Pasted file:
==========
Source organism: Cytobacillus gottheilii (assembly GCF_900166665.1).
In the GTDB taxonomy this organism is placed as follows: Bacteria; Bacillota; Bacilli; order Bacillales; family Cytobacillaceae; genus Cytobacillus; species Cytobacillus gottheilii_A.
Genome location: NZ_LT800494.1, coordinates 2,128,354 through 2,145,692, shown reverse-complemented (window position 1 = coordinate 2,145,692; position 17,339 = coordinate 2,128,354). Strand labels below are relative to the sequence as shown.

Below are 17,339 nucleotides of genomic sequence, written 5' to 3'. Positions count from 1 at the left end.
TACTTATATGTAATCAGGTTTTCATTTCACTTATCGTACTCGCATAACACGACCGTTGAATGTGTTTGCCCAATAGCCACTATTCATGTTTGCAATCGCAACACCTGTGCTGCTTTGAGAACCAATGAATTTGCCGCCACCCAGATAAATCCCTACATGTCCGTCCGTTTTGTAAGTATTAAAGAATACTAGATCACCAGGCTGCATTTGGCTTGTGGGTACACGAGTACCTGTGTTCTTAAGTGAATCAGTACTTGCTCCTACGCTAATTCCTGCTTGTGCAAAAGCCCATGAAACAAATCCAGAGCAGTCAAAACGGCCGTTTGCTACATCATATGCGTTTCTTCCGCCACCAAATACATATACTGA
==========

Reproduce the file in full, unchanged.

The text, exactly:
Source organism: Cytobacillus gottheilii (assembly GCF_900166665.1).
In the GTDB taxonomy this organism is placed as follows: Bacteria; Bacillota; Bacilli; order Bacillales; family Cytobacillaceae; genus Cytobacillus; species Cytobacillus gottheilii_A.
Genome location: NZ_LT800494.1, coordinates 2,128,354 through 2,145,692, shown reverse-complemented (window position 1 = coordinate 2,145,692; position 17,339 = coordinate 2,128,354). Strand labels below are relative to the sequence as shown.

Below are 17,339 nucleotides of genomic sequence, written 5' to 3'. Positions count from 1 at the left end.
TACTTATATGTAATCAGGTTTTCATTTCACTTATCGTACTCGCATAACACGACCGTTGAATGTGTTTGCCCAATAGCCACTATTCATGTTTGCAATCGCAACACCTGTGCTGCTTTGAGAACCAATGAATTTGCCGCCACCCAGATAAATCCCTACATGTCCGTCCGTTTTGTAAGTATTAAAGAATACTAGATCACCAGGCTGCATTTGGCTTGTGGGTACACGAGTACCTGTGTTCTTAAGTGAATCAGTACTTGCTCCTACGCTAATTCCTGCTTGTGCAAAAGCCCATGAAACAAATCCAGAGCAGTCAAAACGGCCGTTTGCTACATCATATGCGTTTCTTCCGCCACCAAATACATATACTGA